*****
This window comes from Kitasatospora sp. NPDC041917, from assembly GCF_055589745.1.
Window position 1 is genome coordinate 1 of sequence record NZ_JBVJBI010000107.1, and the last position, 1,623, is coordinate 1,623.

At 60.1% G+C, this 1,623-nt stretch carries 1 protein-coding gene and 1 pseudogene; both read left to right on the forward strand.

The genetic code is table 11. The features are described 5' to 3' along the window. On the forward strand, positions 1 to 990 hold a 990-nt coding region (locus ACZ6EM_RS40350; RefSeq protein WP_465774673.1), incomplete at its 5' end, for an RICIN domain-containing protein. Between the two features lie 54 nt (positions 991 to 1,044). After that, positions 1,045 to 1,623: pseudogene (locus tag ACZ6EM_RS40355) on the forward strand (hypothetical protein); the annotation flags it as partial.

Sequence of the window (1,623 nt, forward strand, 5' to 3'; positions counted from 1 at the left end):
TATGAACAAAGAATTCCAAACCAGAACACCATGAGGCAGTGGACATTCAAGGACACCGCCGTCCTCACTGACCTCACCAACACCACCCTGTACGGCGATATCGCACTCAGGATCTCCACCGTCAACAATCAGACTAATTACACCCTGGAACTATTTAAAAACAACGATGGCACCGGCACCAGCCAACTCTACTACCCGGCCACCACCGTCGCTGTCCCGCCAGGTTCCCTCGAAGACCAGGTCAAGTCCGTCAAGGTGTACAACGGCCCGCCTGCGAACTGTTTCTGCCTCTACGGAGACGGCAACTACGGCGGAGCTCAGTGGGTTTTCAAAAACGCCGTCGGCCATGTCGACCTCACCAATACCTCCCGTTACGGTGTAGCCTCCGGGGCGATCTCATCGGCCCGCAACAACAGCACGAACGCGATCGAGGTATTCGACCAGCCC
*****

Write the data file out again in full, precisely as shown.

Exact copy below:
This window comes from Kitasatospora sp. NPDC041917, from assembly GCF_055589745.1.
Window position 1 is genome coordinate 1 of sequence record NZ_JBVJBI010000107.1, and the last position, 1,623, is coordinate 1,623.

At 60.1% G+C, this 1,623-nt stretch carries 1 protein-coding gene and 1 pseudogene; both read left to right on the forward strand.

The genetic code is table 11. The features are described 5' to 3' along the window. On the forward strand, positions 1 to 990 hold a 990-nt coding region (locus ACZ6EM_RS40350; RefSeq protein WP_465774673.1), incomplete at its 5' end, for an RICIN domain-containing protein. Between the two features lie 54 nt (positions 991 to 1,044). After that, positions 1,045 to 1,623: pseudogene (locus tag ACZ6EM_RS40355) on the forward strand (hypothetical protein); the annotation flags it as partial.

Sequence of the window (1,623 nt, forward strand, 5' to 3'; positions counted from 1 at the left end):
TATGAACAAAGAATTCCAAACCAGAACACCATGAGGCAGTGGACATTCAAGGACACCGCCGTCCTCACTGACCTCACCAACACCACCCTGTACGGCGATATCGCACTCAGGATCTCCACCGTCAACAATCAGACTAATTACACCCTGGAACTATTTAAAAACAACGATGGCACCGGCACCAGCCAACTCTACTACCCGGCCACCACCGTCGCTGTCCCGCCAGGTTCCCTCGAAGACCAGGTCAAGTCCGTCAAGGTGTACAACGGCCCGCCTGCGAACTGTTTCTGCCTCTACGGAGACGGCAACTACGGCGGAGCTCAGTGGGTTTTCAAAAACGCCGTCGGCCATGTCGACCTCACCAATACCTCCCGTTACGGTGTAGCCTCCGGGGCGATCTCATCGGCCCGCAACAACAGCACGAACGCGATCGAGGTATTCGACCAGCCC